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Friday Five: The Limits of Law, Godly Competition and Joy in the Mundane

This week’s collection includes thoughts on the limits of law, a mechanic’s joy in mundane work and a Christian defense of competition.

1. Self-Discipline for Today or Hardship for Tomorrow: Dylan Pahman of the Acton Institute argues that we must practice self-sacrifice to reduce our budget deficit, so that future generations—especially the poor and needy among them—won’t have to suffer the consequences of our irresponsibility.

The austerity needed to get our budget under control would require serious self-sacrifice, but one of the results of financial health is the option to responsibly practice “works of charity towards those rejected by ordinary society.” We could then help those in need out of our surplus, rather than through deficits.

2. Yes, I’m the Mechanic: Christianity Today’s This Is Our City project tells the story of George Zaloom, a mechanic who finds joy in the mundane of everyday work.

Mechanic discussing his work.

3. Freedom and Civility: “The purpose of law is to corroborate and invigorate the ways of a people.” We must not, according to Anthony Esolen writing for Public Discourse (an online publication of the Witherspoon Institute), attempt to accomplish too much with it.

The law is a barricade. It can protect your walls against barbarians rushing from the mountains with bows and arrows. But it can’t protect your walls from termites. It can protect you from noisy squatters pitching a tent in your backyard. But it can’t protect you from noisy neighbors pitching a tent in their own backyard.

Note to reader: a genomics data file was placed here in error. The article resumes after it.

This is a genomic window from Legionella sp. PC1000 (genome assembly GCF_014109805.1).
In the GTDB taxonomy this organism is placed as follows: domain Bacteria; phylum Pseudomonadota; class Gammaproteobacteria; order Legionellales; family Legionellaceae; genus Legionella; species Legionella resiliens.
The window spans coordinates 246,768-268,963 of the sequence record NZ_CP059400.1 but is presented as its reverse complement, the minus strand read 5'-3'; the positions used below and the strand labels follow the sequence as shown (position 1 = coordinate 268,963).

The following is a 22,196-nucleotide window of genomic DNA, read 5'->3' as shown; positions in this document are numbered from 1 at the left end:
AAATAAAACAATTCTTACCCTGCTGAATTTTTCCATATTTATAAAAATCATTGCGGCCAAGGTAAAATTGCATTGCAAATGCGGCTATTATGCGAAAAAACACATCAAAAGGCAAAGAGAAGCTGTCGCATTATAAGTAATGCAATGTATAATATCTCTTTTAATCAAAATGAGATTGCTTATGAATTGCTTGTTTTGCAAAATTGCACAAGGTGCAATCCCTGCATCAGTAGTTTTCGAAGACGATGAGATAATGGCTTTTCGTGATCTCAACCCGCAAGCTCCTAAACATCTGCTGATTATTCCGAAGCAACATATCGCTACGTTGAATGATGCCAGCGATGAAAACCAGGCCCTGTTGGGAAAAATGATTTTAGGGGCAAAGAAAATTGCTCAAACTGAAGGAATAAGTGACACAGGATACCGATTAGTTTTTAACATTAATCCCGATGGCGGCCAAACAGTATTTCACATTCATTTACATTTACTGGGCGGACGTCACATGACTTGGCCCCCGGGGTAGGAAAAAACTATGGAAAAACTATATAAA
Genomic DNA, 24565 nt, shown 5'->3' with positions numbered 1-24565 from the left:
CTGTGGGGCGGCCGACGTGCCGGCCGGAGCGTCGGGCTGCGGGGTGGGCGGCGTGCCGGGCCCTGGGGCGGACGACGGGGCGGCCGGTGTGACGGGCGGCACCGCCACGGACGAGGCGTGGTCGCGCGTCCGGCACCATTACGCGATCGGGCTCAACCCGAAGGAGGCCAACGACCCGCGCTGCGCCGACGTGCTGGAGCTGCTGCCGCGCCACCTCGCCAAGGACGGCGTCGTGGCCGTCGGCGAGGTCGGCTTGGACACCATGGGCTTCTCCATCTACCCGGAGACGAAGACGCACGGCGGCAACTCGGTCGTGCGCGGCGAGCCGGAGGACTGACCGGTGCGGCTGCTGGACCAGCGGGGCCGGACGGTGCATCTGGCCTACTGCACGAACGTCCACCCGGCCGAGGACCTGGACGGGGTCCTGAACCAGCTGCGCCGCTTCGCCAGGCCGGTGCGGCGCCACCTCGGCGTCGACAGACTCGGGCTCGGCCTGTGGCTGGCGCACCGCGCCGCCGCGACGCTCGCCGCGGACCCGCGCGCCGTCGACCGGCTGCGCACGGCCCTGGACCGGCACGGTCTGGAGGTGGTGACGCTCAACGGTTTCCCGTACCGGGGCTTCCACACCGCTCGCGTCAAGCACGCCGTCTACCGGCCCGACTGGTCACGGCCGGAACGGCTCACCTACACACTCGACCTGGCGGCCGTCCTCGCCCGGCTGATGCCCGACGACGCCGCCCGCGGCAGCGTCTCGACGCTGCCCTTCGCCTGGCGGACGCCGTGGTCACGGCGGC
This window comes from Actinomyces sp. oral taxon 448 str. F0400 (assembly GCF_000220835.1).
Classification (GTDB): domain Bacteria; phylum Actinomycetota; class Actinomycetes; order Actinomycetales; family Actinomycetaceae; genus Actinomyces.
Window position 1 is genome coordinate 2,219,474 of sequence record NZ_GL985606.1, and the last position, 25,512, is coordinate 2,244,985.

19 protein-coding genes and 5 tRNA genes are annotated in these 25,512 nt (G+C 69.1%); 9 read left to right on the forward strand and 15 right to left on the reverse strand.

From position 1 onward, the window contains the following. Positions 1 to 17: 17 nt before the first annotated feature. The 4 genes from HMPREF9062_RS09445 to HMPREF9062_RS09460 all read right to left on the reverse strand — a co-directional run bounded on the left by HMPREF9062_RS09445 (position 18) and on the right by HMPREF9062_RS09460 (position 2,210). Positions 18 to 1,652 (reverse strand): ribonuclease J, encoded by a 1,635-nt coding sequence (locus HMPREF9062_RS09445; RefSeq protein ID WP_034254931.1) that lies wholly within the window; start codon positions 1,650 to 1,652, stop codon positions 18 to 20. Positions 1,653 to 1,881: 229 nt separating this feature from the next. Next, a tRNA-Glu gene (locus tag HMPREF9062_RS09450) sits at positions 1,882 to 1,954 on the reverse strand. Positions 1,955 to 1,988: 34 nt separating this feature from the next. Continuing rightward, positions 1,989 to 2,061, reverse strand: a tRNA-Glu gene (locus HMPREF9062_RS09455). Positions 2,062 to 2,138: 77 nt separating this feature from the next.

4. Should Christians Compete to Win?: Is competition wrong or selfish? Hugh Whelchel of the Institute for Faith, Work & Economics argues that, if properly directed, it doesn’t have to be.

Liddell believed that to win was to honor God only if he did it in a way that affirmed God’s design and desire. Christians today should realize that we are called to redeem competition, whether on the field or in the workplace.

5. How We Can Bolster American Families: Joy Pullman shares her personal experience to make a compelling point: everyone can do something to strengthen families in America.

[T]he most difficult part of this discussion is not realizing the obvious truth that the American family is in trouble (although unfortunately, that’s often hard enough), it’s knowing what to do about it. Changing society is a big, difficult and risky task.